In another case, the misconception arises due to the label attached to the ISO 9000 family of standards. They are sometimes known as the Quality Assurance standards when in fact, they are Quality Management System standards and ISO 9001 in particular, is used for assuring customers that suppliers have the capability of meeting their requirements. The requirements within the standards therefore do aim to prevent problems and hence the association with the term Quality Assurance. It is true that by formalising your quality management system, you will gain an assurance of quality, but assurance comes about through knowledge of what will be, is being or has been done, rather than by doing it. Assurance is not an action but a result. It results from obtaining reliable information that testifies the accuracy or validity of some event, product or service. Labelling the prevention activities as Quality Assurance activities may have a negative effect particularly if you have a Quality Assurance Department. It could send out signals that the aim of the Quality Assurance Department is to prevents things from happening! Such a label could unintentionally give the department a law enforcement role.

Quality Assurance Departments are often formed to provide both customer and management with confidence that quality will be, is being and has been achieved. However, another way of looking upon Quality Assurance departments is as Corporate Quality Control. Instead of measuring the quality of processes, products and services they are measuring the quality of the business operations and by doing so are able to assure management and customers of the quality of products and services that the organization provides.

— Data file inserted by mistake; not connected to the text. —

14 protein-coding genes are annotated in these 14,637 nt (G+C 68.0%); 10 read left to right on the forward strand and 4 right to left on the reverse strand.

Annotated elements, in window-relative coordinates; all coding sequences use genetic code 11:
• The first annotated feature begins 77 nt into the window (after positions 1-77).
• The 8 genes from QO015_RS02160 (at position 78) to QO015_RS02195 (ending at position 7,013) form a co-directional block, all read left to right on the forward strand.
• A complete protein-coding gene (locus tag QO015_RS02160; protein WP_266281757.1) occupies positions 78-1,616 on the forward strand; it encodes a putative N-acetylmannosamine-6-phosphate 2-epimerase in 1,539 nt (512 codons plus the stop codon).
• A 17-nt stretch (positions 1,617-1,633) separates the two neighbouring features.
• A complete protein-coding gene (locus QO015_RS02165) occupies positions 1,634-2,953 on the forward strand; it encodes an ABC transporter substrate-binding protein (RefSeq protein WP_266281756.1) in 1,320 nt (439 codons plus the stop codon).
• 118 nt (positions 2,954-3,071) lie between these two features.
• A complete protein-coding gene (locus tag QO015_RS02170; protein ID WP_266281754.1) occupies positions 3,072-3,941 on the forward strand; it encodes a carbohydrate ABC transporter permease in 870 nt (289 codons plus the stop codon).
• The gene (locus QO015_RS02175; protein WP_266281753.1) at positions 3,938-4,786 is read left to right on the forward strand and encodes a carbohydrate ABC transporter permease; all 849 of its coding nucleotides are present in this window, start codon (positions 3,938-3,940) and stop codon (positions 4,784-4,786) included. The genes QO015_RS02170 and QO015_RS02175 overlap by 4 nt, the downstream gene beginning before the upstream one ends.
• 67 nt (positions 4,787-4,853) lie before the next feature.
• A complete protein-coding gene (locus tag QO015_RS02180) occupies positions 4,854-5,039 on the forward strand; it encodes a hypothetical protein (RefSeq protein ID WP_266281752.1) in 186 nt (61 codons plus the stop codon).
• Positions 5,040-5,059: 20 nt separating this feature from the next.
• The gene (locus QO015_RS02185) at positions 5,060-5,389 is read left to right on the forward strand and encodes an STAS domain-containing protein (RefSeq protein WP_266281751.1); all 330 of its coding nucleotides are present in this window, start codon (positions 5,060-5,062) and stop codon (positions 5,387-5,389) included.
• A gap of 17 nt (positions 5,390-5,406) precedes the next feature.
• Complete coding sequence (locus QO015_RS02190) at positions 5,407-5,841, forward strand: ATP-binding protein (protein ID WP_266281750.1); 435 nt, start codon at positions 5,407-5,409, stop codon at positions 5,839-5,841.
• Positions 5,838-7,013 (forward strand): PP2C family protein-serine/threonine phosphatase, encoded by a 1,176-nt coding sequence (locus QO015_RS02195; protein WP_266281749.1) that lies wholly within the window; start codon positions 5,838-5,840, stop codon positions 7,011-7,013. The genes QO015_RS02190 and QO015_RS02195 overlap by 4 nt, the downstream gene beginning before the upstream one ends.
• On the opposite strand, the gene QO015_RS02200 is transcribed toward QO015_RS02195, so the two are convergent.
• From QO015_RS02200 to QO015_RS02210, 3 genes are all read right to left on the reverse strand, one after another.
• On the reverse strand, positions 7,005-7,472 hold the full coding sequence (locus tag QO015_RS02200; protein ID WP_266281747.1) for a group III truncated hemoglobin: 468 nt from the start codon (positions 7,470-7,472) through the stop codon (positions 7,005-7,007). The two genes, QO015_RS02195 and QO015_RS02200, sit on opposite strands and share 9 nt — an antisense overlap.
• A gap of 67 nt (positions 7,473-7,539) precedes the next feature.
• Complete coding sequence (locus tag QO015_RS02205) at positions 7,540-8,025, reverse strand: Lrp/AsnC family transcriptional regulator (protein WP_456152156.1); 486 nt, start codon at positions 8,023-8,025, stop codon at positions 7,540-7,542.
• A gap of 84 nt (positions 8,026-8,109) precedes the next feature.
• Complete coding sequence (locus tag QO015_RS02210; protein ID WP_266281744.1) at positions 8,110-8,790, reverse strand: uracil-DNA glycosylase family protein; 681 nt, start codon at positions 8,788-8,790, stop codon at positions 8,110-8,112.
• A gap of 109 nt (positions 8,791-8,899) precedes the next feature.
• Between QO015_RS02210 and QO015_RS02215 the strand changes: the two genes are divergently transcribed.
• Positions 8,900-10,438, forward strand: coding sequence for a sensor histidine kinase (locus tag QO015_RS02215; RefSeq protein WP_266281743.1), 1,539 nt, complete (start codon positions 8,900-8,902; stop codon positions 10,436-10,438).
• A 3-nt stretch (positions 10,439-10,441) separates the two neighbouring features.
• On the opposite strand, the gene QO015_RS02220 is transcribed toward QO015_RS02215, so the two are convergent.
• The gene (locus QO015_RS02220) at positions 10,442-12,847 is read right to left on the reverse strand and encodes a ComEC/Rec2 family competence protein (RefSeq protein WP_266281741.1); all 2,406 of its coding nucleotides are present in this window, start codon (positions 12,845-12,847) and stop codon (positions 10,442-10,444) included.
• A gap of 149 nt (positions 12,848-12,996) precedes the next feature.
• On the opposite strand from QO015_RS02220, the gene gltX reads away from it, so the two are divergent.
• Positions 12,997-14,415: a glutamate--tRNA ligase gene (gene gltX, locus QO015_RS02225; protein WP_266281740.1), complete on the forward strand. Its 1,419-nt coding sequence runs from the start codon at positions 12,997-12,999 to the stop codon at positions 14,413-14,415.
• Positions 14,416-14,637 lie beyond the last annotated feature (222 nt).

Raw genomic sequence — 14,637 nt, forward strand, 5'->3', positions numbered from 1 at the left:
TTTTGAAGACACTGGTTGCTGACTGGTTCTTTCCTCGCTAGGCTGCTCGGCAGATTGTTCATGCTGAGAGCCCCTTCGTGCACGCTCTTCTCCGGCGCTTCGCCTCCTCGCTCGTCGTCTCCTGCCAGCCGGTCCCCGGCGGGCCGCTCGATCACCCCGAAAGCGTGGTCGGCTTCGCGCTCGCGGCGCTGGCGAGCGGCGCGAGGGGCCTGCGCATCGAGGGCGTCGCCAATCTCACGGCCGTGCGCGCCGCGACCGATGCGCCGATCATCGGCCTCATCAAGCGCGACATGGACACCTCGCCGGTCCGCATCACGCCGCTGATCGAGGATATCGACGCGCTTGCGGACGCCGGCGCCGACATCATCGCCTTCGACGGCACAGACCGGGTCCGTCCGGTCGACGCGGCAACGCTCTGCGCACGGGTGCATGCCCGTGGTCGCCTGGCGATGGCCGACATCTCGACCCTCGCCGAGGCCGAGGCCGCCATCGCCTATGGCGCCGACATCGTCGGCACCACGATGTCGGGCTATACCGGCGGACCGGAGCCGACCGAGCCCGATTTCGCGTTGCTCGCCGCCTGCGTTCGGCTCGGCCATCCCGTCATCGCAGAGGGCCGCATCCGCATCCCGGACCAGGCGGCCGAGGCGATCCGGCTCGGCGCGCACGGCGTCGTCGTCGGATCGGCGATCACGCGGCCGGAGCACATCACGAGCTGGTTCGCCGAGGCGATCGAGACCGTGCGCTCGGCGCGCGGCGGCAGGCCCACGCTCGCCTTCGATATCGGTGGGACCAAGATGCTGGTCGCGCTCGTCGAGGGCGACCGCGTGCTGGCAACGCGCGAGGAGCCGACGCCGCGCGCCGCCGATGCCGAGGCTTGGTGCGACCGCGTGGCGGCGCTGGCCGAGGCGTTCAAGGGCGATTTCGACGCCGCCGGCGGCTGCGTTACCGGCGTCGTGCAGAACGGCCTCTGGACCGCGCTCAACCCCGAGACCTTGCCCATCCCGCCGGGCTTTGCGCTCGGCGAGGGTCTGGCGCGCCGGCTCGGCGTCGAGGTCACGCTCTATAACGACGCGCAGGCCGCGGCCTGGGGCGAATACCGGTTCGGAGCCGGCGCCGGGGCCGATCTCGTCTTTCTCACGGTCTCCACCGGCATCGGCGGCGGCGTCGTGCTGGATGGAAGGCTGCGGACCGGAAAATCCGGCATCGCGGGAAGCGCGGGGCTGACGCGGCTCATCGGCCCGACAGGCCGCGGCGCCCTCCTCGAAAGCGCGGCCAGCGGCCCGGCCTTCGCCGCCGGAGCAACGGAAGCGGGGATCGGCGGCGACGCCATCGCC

Assurance of quality can be gained by the following steps illustrated diagrammatically in the Figure below

  1. Acquire the documents which declare the organization’s plans for achieving quality.
  2. Produce a plan which defines how an assurance of quality will be obtained i.e. a quality assurance plan. Organize the resources to implement the plans for quality assurance.
  3. Establish whether the organization’s proposed product or service possesses characteristics which will satisfy customer needs.
  4. Assess operations, products and services of the organization and determine where and what the quality risks are.
  5. Establish whether the organization’s plans make adequate provision for the control, elimination or reduction of the identified risks.
  6. Determine the extent to which the organization’s plans are being implemented and risks contained.
  7. Establish whether the product or service being supplied has the prescribed characteristics.

In judging the adequacy of provisions you will need to apply the relevant standards, legislation, codes of practices and other agreed measures for the type of operation, application and business. These activities are quality assurance activities and may be subdivided into design assurance, procurement assurance, manufacturing assurance etc. Auditing, planning, analysis, inspection and test are some of techniques which may be used.

More information about techniques used in quality assurance can be found in Chapters 42, 43 & 55 of the ISO 9000 Quality Systems Handbook 7E